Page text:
The first comprehensive contingency model for leadership was developed by Fred Fiedler. The Fiedler contingency model proposes that effective group performance depends on the proper match between the leader’s style and the degree to which the situation gives control to the leader. Identifying Leadership Style:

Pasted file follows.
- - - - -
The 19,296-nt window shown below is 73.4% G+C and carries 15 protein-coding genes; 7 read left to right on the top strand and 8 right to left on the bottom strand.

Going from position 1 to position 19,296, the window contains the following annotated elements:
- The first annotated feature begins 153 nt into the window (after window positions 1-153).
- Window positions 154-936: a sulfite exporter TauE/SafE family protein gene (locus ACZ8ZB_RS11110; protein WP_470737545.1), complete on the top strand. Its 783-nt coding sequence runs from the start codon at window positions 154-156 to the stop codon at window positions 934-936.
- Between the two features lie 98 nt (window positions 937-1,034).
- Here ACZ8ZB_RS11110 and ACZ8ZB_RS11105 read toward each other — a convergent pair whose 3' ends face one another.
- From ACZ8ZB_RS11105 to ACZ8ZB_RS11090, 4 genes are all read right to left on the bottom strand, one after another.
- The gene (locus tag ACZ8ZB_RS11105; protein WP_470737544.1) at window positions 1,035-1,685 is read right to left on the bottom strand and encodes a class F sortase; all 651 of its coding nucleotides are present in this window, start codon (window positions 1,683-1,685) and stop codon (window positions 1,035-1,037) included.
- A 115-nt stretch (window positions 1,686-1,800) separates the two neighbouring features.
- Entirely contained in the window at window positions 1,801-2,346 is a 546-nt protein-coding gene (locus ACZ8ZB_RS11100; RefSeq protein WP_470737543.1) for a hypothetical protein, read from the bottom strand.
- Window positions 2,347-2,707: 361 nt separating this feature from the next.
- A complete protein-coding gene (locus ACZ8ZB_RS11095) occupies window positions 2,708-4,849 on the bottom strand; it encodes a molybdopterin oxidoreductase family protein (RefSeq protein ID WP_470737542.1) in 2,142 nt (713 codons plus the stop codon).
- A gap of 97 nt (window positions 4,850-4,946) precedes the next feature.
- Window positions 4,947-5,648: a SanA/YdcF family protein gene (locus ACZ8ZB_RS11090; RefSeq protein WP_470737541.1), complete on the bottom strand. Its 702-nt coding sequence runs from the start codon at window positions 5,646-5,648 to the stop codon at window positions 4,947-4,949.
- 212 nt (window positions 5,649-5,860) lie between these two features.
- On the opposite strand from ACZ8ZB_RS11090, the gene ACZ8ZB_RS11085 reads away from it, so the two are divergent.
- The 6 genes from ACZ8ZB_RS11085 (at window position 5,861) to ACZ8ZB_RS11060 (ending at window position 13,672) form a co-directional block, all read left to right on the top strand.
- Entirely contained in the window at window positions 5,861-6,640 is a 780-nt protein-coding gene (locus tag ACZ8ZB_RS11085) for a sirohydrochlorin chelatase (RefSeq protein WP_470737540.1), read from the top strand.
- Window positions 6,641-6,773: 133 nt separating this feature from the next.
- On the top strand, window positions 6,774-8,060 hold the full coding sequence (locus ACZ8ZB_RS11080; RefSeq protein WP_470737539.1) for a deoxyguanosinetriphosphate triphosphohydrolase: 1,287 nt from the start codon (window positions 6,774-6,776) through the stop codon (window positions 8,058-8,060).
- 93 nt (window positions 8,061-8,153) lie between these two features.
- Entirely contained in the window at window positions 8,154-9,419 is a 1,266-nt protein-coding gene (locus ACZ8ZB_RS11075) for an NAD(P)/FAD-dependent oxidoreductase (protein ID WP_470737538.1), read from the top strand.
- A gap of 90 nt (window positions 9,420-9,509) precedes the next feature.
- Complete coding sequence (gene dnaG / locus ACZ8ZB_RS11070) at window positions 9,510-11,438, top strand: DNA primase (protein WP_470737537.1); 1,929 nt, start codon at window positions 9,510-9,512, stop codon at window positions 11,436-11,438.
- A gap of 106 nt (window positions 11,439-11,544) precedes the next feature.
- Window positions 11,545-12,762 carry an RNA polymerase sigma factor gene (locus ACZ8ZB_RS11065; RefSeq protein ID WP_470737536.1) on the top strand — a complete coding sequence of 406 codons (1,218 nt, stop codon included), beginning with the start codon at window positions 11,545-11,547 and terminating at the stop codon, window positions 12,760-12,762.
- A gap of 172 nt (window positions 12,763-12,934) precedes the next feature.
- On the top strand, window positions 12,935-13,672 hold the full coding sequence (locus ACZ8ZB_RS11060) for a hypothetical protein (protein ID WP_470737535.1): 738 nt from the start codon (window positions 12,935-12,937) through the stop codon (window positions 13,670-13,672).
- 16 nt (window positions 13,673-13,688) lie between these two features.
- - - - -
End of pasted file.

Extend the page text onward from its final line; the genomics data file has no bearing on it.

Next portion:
Fiedler believes a key factor in leadership success is the individual’s basic leadership style. So he begins by trying to find out what that basic style is. Fiedler created the least preferred coworkers (LPC) questionnaire for this purpose; it purports to measure whether a person is task or relationship oriented. The LPC questionnaire contains sets of 16 contrasting adjectives (such as pleasant – unpleasant, efficient-inefficient, open- guarded, supportive-hostile). It asks respondents to think of all the co-workers they have ever had and to describe the one person they last enjoyed working with by rating that person on a scale of 1 to 8 for each of the 16 sets of contrasting adjectives. Fiedler believes that based on the respondents answers to this LPC questionnaire he can determine their basic leadership style. If the least preferred coworkers is described in relatively positive terms (a high LPC score), then the respondent is primary interested in good personal relations with his coworkers. That is, if you essentially describe the person you are least able to work with in favorable terms Fiedler would label you relationship-oriented. In contrast, if the least preferred coworkers are seen in relatively unfavorable terms (allow LPC score) the respondent is primarily interested in productivity and thus would be labeled task oriented. About 16 percent of respondents score in the middle range. Such individuals cannot be classified as either relationship oriented or task oriented and thus fall outside the theory’s predictions. The rest of our discussion therefore relates to the 84 percent who score in either the high or low range of the LPC. Fiedler assumes...
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